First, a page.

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Please use this identifier to cite or link to this item: http://hdl.handle.net/1807/33140

Title: Voting behavior is reflected in amygdala response across cultures.
Authors: Rule, Nicholas O.
Freeman, Jonathan B.
Moran, Joseph M.
Gabrieli, John D. E.
Adams, Reginald B. Jr.
Ambady, Nalini
Keywords: culture
nonverbal behavior
face perception
politics
amygdala
Issue Date: 2010
Publisher: Oxford University Press
Citation: Rule, N. O., Freeman, J. B., Moran, J. M., Gabrieli, J. D. E., Adams, R. B., Jr., & Ambady, N. (2010). Voting behavior is reflected in amygdala response across cultures. Social, Cognitive, and Affective Neuroscience, 5, 349-355.
Abstract: Voting to determine one’s leaders is among the most important decisions we make, yet little is known about the brain’s role in how we come to these decisions. Behavioral studies have indicated that snap judgments of political candidates’ faces can predict election outcomes but that the traits that lead to these judgments differ across cultures. Here we sought to investigate the neural basis for these judgments. American and Japanese natives performed simulated voting judgments of actual American and Japanese political candidates while neural activity was measured using functional magnetic resonance imaging (fMRI). Candidates for whom participants chose to vote elicited stronger responses in the bilateral amygdala than candidates for whom participants chose not to vote. This was true regardless of either the participant’s culture or the target’s culture, suggesting that these voting decisions provoked the same neural response cross-culturally. In addition, we observed a participant culture by target culture interaction in the bilateral amygdala. American and Japanese participants both showed a stronger response to cultural outgroup faces than they did to cultural ingroup faces, however this was unrelated to their voting decisions. These data provide insight to the mechanisms that underlie our snap judgments of others when making voting decisions and provide a neural correlate to cross-cultural consensus in social inferences.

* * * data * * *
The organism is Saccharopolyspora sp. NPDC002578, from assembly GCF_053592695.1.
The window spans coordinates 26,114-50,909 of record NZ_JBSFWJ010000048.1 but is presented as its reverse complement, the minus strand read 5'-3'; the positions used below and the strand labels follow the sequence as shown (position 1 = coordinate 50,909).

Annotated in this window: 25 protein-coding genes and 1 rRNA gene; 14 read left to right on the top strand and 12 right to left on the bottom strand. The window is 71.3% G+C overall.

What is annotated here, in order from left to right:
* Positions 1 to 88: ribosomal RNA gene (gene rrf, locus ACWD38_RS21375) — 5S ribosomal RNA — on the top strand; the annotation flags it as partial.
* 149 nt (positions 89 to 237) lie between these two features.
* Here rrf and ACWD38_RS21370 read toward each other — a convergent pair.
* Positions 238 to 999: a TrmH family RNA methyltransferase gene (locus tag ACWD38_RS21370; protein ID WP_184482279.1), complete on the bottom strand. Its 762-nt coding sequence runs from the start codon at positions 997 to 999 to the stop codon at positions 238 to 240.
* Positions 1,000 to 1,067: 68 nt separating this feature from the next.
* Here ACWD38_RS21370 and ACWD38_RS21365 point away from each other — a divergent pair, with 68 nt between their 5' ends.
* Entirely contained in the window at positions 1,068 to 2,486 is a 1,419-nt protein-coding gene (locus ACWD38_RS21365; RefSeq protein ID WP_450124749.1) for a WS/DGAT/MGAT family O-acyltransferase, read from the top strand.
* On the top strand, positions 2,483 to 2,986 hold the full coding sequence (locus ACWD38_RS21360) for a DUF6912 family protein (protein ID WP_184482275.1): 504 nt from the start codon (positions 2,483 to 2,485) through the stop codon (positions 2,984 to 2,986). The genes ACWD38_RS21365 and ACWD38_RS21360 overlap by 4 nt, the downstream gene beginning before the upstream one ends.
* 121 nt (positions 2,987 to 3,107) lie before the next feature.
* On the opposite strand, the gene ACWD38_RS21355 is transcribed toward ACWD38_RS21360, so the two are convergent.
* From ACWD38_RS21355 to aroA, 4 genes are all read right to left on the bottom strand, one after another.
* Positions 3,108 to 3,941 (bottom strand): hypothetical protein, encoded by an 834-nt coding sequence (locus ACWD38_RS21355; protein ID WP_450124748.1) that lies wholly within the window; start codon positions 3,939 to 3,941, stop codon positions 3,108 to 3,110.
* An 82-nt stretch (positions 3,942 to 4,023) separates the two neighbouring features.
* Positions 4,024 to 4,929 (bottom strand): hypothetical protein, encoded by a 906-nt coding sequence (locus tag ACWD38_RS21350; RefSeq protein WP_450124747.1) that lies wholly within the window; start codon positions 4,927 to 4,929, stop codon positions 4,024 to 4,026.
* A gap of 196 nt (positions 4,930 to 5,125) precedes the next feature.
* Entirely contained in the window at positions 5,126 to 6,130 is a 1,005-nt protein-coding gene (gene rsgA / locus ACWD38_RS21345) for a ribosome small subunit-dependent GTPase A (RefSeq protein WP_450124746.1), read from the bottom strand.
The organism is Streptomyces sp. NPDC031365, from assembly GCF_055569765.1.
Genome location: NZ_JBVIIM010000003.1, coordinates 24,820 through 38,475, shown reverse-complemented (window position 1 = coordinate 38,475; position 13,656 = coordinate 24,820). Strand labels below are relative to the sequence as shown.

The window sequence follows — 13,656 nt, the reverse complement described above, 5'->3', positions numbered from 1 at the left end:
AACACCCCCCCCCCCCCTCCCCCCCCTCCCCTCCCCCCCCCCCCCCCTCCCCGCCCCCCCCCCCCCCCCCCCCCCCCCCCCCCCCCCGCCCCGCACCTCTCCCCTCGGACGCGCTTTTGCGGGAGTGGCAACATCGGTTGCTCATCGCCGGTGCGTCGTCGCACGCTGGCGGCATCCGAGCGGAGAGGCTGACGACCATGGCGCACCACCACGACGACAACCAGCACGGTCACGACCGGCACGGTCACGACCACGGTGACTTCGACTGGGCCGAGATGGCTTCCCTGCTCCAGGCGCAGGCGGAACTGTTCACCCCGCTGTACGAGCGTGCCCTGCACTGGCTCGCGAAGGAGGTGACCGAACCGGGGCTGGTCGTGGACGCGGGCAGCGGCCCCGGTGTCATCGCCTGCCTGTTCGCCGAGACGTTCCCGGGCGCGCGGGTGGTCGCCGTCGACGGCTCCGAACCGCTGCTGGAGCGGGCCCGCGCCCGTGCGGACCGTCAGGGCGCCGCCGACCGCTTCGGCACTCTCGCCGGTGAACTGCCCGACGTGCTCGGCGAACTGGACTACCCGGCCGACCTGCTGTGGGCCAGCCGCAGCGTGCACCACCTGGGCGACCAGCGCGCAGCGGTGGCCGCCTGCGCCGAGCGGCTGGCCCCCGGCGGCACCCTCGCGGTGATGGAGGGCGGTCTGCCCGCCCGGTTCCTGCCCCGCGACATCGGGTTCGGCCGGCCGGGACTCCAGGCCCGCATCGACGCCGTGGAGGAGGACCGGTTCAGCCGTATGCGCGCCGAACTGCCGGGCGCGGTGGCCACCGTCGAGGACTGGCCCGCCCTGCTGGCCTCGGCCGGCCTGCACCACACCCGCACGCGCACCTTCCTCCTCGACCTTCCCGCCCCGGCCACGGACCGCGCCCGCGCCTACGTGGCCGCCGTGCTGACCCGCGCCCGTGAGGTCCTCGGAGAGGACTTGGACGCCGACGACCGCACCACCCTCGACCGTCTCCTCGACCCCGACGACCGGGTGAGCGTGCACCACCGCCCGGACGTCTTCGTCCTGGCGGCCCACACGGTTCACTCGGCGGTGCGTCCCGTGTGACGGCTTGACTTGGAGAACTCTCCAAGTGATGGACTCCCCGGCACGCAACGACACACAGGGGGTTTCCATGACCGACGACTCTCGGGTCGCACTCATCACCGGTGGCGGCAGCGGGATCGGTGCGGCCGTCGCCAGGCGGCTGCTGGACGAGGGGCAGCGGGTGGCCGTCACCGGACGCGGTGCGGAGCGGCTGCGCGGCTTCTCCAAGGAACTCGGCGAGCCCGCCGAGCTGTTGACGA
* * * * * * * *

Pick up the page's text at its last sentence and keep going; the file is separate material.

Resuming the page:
URI: http://hdl.handle.net/1807/33140
Appears in Collections:UofT Faculty publications

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